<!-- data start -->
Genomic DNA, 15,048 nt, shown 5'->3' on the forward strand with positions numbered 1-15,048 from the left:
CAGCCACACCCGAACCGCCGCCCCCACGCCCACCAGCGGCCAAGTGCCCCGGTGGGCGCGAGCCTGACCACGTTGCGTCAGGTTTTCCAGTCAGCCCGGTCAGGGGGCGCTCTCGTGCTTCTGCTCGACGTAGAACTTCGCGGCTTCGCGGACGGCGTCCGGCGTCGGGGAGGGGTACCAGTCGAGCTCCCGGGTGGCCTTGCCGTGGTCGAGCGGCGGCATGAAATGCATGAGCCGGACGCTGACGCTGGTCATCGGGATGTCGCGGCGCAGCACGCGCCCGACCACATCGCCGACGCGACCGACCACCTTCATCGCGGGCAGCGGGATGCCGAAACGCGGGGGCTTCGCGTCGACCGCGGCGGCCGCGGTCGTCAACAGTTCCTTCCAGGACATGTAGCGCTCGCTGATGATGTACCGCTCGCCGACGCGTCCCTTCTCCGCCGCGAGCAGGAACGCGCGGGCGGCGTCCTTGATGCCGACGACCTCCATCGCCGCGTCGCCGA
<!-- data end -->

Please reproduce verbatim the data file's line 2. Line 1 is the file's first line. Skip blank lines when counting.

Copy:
CAGCCACACCCGAACCGCCGCCCCCACGCCCACCAGCGGCCAAGTGCCCCGGTGGGCGCGAGCCTGACCACGTTGCGTCAGGTTTTCCAGTCAGCCCGGTCAGGGGGCGCTCTCGTGCTTCTGCTCGACGTAGAACTTCGCGGCTTCGCGGACGGCGTCCGGCGTCGGGGAGGGGTACCAGTCGAGCTCCCGGGTGGCCTTGCCGTGGTCGAGCGGCGGCATGAAATGCATGAGCCGGACGCTGACGCTGGTCATCGGGATGTCGCGGCGCAGCACGCGCCCGACCACATCGCCGACGCGACCGACCACCTTCATCGCGGGCAGCGGGATGCCGAAACGCGGGGGCTTCGCGTCGACCGCGGCGGCCGCGGTCGTCAACAGTTCCTTCCAGGACATGTAGCGCTCGCTGATGATGTACCGCTCGCCGACGCGTCCCTTCTCCGCCGCGAGCAGGAACGCGCGGGCGGCGTCCTTGATGCCGACGACCTCCATCGCCGCGTCGCCGA